With the college football season set to kick off, most attention will turn to wins and losses rather than the off-field issues that place universities and athletic departments in the media spotlight. However, with the increase of internal investigations stemming from Title IX issues of abuse and harassment, matters of student-athlete welfare, and discrimination allegations in today’s litigious society, it is prudent for institutions and their athletics administrators to review their current policies and procedures in order to assure that these problem areas in the collegiate athletic arena are effectively addressed.
There are several policy areas institutions should continually review and update to reflect compliance with directives from the federal Office of Civil Rights, as well as recent court decisions. A clear articulation of reporting, investigation, grievance, and appeals processes need to be outlined and understood by faculty, staff, and students alike. Training is a key preventative measure, which athletics departments need to provide and promote. Similarly, educational institutions should proactively coordinate cross-campus interactions and work with other university departments, such as the university’s Office of Equity, Diversity and Inclusion, Human Resources, and the Office of General Counsel, to ensure that when the need for an investigation arises, all stakeholders are aware of the steps necessary for a prompt, thorough and low profile investigation and resolution.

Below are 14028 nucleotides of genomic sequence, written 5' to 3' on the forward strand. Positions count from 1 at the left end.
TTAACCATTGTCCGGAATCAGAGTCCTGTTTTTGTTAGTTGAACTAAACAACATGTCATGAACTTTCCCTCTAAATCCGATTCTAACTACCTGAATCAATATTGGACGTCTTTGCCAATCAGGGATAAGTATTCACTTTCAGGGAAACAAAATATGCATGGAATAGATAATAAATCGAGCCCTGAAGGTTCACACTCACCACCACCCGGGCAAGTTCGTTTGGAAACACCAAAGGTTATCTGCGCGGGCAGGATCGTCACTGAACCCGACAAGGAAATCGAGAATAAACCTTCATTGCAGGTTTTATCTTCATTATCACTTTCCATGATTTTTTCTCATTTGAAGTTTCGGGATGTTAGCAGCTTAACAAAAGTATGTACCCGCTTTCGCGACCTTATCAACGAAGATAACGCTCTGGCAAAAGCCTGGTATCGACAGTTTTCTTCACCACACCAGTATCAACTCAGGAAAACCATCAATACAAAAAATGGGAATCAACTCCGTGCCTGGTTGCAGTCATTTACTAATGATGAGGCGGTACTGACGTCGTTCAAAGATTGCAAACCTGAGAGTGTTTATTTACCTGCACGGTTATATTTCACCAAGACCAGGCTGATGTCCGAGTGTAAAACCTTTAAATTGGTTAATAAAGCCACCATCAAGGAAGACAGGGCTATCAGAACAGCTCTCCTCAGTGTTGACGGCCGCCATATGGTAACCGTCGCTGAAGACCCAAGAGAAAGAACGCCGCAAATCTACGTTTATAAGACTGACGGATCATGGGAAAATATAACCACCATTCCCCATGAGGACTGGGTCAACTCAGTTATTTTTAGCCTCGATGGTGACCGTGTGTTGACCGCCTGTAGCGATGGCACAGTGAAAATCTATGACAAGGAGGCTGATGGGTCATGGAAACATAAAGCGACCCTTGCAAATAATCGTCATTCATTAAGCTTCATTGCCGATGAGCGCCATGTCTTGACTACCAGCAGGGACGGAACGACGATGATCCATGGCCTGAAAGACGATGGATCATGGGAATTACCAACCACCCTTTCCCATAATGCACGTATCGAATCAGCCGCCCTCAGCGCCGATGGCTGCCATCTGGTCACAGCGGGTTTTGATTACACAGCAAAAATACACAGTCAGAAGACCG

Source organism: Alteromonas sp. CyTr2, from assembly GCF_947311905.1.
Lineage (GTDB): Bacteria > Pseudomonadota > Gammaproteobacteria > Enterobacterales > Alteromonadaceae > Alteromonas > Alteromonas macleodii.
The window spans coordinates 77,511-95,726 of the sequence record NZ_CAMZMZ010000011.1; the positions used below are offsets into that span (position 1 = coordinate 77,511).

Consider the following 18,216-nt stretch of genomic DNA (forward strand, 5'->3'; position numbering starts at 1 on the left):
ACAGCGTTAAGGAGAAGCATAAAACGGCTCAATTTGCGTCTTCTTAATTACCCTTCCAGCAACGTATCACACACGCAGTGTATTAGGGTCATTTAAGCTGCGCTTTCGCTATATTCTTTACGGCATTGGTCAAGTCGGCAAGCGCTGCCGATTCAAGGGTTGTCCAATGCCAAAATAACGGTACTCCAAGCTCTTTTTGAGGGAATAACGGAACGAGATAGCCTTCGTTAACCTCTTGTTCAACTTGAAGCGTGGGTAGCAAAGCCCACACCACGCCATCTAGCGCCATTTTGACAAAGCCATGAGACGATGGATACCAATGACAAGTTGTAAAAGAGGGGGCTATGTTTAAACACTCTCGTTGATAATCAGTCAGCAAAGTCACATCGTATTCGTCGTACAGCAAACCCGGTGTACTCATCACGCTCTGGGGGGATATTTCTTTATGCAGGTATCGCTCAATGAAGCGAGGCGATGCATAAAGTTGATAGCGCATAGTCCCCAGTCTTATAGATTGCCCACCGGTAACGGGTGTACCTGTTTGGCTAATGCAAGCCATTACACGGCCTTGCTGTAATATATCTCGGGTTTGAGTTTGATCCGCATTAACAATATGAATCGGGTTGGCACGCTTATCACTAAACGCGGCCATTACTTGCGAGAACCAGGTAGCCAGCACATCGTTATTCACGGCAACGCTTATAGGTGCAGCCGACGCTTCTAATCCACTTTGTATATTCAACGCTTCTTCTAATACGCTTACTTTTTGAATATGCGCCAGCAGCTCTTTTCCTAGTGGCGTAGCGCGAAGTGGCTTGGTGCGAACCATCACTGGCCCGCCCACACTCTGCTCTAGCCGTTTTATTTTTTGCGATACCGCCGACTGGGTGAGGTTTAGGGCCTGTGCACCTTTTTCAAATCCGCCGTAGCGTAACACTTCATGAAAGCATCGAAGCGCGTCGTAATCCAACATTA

Additionally, the relationship between the athletics administration and coaching staffs is crucial. Clear communication of expectations by both administrators and coaches is necessary in order to protect all parties, and well-drafted policies and procedures that ensure consistent, objective, and prompt consideration and resolution of issues are extremely important. Comprehensive review and personalized training specifically for coaches and administrators is critical as well. A well-run athletics department is constantly evolving and changing its policies and training in order to both prevent harmful incidents, and to provide the best defense against those claims that do arise.
As a new academic year begins, athletics administrators should review their policies—both for the department and for each individual sport. It is important to ensure that policies and practices address the rising concerns facing collegiate athletics departments so that when the unexpected incident occurs, which may well be inevitable, all administrators and coaches can confidently tackle and immediately resolve the issue.
For assistance and guidance with this review and training process, please contact any member of Shumaker’s sports practice.